In a pair of radio appearances in Montreal and Edmonton on Friday morning, TSN Insider Bob McKenzie spoke about two big issues in the NHL.
McKenzie spoke in Montreal about the brewing fight between the NHL and NHLPA over Olympic participation and CBA (transcribed by Chris Nichols from FanRag). The current perception is that the owners don’t want to go to the Olympics and are “holding the players hostage” over the issue. The owners are offering Olympic participation at the price of extending the CBA.
The Fourth Period’s Dave Pagnotta reports that it doesn’t seem likely that the NHLPA will accept the offer.
This is because the players’ biggest problem is with escrow. As Nichols puts it, “there may not be a more mind-numbingly awful subject to discuss for hockey fans than escrow.”
McKenzie says he empathizes with the players, because no one would want to lose an additional 15 percent off the top of their take-home salary. The players using the five percent salary cap escalator each season helps raise the salaries of free agents, but ends up hurting players by increasing escrow. While the players say they want a cap on escrow, the issue, according to McKenzie is that “you can’t put a cap on escrow in a hard cap system. I think some players – I’m not saying all players – some players don’t understand escrow.”
This is where McKenzie says the negotiations could get ugly now and when the CBA expires: “if the players actually think that the NHL is going to negotiate a cap on escrow, which would mean that the owners are getting less than 50 percent of the revenue – that’s going to be a motherhood issue on both sides of the fence.”
How will they come to an agreement? “Outside of shutting down the league and going back and fighting the battle over the salary cap and the share, I don’t know how you solve that… There’ll be blood on the tracks for escrow to come down in any meaningful way, other than by not putting the inflator in or the Canadian dollar getting stronger.”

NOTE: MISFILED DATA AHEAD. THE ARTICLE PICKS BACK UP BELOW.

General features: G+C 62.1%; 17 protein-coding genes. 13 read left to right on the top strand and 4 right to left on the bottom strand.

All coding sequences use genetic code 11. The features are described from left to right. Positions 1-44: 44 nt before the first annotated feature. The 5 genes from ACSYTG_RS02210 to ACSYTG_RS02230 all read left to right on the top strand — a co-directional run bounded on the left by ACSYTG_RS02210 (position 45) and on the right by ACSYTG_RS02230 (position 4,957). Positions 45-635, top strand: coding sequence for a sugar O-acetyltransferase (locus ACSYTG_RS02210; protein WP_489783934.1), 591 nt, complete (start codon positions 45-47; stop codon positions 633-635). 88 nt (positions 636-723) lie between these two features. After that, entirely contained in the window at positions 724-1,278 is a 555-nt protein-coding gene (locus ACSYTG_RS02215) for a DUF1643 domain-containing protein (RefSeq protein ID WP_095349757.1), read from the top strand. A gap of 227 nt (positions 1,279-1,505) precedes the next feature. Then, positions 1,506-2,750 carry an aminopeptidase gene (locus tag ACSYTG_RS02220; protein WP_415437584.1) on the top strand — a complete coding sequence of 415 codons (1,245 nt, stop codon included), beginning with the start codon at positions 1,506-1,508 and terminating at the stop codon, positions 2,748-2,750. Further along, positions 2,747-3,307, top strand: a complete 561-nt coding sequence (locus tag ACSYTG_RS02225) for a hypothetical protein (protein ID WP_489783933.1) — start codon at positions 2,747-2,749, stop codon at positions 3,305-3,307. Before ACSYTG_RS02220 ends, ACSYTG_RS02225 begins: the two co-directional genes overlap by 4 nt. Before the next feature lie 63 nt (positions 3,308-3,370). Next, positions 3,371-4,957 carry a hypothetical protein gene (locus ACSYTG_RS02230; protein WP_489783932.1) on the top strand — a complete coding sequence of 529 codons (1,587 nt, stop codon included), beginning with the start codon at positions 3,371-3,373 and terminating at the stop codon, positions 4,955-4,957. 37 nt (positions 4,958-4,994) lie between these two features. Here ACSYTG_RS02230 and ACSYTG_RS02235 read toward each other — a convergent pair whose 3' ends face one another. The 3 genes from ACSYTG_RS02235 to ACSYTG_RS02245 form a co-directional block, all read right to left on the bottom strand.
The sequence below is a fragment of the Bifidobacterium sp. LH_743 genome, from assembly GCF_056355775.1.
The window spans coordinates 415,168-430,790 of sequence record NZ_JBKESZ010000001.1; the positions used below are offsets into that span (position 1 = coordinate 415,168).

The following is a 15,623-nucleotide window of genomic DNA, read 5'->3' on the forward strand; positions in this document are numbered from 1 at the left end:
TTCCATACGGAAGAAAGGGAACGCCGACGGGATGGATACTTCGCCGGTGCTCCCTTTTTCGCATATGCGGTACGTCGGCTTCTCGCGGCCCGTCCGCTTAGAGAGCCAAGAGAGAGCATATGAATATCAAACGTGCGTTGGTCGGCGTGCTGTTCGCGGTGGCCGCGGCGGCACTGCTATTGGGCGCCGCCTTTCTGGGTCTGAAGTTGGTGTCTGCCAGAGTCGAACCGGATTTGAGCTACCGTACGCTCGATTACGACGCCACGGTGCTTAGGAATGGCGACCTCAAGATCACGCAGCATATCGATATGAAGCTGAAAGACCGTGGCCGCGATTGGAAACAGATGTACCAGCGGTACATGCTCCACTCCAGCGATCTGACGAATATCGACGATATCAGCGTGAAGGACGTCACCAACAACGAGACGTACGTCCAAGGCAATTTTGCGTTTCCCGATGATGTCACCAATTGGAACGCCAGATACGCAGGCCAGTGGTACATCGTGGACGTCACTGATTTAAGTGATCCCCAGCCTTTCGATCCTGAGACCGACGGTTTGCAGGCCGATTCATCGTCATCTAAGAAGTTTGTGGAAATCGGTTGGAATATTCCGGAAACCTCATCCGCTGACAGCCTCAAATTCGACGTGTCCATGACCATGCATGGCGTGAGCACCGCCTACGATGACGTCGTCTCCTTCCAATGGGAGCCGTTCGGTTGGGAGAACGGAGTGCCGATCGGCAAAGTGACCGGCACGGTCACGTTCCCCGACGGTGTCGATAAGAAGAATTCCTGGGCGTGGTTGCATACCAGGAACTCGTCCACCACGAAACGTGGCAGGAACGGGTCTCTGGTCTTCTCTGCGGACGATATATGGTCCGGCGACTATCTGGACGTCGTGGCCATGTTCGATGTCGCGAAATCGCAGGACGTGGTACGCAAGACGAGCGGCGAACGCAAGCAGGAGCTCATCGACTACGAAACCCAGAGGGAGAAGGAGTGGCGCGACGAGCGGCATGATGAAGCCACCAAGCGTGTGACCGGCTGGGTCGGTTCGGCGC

Hopefully for hockey fans, the two sides can figure it out without costing fans the chance to see NHLers at the Olympics in 2018 and beyond, and avoid another season-long lockout.
Another hot button issue in the hockey world is the treatment of superstars. The Calgary Flames’ Johnny Gaudreau will miss six weeks with a broken finger after being slashed 21 times by the Minnesota Wild. Flames coach Glen Gulutzan spoke to the referees about Gaudreau’s treatment earlier in the game, but there was no change in the standard of calls. GM Brad Treliving said “it wasn’t a unicorn” that broke Gaudreau’s finger. Meanwhile, the Flames rivals in Edmonton also have an issue with the officiating: the Oilers super sophomore Connor McDavid has also been hooked and held with few or no calls.
Neither McDavid nor coach Todd McLellan have been vocal about McDavid’s treatment. McKenzie believes that is the right choice, telling TSN 1260’s morning show that complaining to the media won’t lead to the results they want. The TSN Insider suggested the Oilers organization will gather video of the missed calls and “lobby behind the scenes and if [Stephen Walkom’s office] thinks you have a valid point then they’ll send out a memo.”
McKenzie said, “one of the things I used to love about the NHL was it was really hard on the star players” but when that happened, “mayhem was going to follow” and that “often leads to serious injuries or criminal behaviour.”
With most enforcers out of the league, NHL teams don’t have the means they used to police the game themselves. If anyone got in Wayne Gretzky’s face, they could count on a visit from Oilers tough guy Dave Semenko. But now, McKenzie says “it’s up to the referees to make sure that Brandon Dubinsky doesn’t get away with murder on Sidney Crosby.”
Even if there are changes implemented, McKenzie wisely points out that “at the end of the day it’s officiating and no one is ever going to be happy about it.”